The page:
District of Complacency

What does the “C” stand for in “Washington, D.C.”? Complacency?

 

Apparently so.

As the permanent ruling class in both parties continues to empty out our retirement nest egg in our Social Security accounts – an act that would bring a private-sector person a lengthy prison sentence – now there’s talk of Republicans trying to further limit our voluntary 401k retirement contributions, in order to make more of our income taxable.

Really? Do these people have no shame?

We can answer that. No, they don’t.

Entrenched and seemingly impervious to election defeat, our rulers in Washington leave scratch marks on Capitol doorframes on the rare occasions they are dragged kicking and screaming out of office.

One Michigan congressional seat has been in the same family – the Dingells – for nearly 85 years. Is that supposed to happen in a representative democracy?

Congress has become calcified.

Even as it becomes clear that voters, particularly Republicans, are on the cusp of an uprising over the GOP Senate’s inability to get anything done – and even though President Trump essentially tried to shame him into doing his job – Senate Majority Leader Mitch McConnell has been the very model of smugness.

Earlier this year, McConnell laughed off the president’s growing frustration by coyly noting Mr. Trump, a political neophyte, had “excessive expectations about how quickly things happen in the democratic process.”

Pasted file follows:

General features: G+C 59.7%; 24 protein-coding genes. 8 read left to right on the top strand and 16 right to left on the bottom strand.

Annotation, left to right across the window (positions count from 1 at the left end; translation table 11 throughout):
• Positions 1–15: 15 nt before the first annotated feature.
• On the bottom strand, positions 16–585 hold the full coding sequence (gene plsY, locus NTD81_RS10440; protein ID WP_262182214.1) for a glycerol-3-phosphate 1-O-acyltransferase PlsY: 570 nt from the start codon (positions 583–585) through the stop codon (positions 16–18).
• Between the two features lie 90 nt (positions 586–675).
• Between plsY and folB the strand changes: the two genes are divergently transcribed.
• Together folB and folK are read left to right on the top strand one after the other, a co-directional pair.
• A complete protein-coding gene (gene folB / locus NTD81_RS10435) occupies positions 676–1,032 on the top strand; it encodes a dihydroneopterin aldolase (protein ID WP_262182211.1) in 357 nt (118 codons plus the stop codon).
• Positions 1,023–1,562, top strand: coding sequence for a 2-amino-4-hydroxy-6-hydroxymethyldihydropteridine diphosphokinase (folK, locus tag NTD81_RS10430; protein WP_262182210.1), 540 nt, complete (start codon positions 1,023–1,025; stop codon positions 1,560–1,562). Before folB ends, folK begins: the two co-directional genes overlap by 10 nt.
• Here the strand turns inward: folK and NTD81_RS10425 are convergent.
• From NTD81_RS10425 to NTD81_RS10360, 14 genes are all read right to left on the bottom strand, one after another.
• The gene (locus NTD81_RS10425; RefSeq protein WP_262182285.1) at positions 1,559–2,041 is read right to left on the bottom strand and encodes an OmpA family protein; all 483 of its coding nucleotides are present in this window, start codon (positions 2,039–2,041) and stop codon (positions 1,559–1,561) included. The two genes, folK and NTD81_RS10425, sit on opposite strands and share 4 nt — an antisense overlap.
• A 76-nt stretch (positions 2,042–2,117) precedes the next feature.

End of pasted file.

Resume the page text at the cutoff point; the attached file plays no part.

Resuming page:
Many others of us have similarly “excessive” expectations, senator.

More recently, the self-satisifed McConnell has sneezed at a burgeoning conservative Republican insurgency whose de facto leader has become former Trump adviser Steve Bannon.

It’s rich that McConnell says, in response to Bannon’s pledge to challenge Republican incumbents next year, that “the people who win will be the ones who enact the president’s agenda” – when that agenda is caught in the clogged legislative drain in McConnell’s own office.

Mr. McConnell has been content, for instance, to plod along with the anachronistic filibuster rule that allows a Senate minority of 41 to block major legislation. He seems not to have noticed that Democrats have long ago declared war on all things Republican or bipartisan. Mr. McConnell is the embodiment of one cartoonist’s sardonic depiction of the “crack” Neville Chamberlain unit fighting tanks with umbrellas in World War II.

This has gone on so long now that Republicans appear ready to declare their own war on McConnell and the rest of the GOP establishment.

Enter Bannon.

He may not be a media darling, but he’s a tour-de-force, as illustrated by both Donald Trump’s election and Bannon’s own sweeping broadsides against the establishment at the recent Values Voter Summit. Trump may be the face of the new populism, but Bannon is the brains of it.

And he is marshaling the frustrated forces of conservatism against the complacent class in D.C.

“These folks are coming for you,” Bannon warned the establishment while speaking to the Values Voter Summit. “The day of (casting) a few nice conservative votes and hiding is over.”

“You guys,” he told conservatives, “have more common sense, more understanding of what we need to do, and more decency than the elites.”

We don’t know if Bannon can take on the establishment and win – though that will ultimately be up to voters.

But the establishment underestimates him, and continued voter unrest, at its own peril.

 

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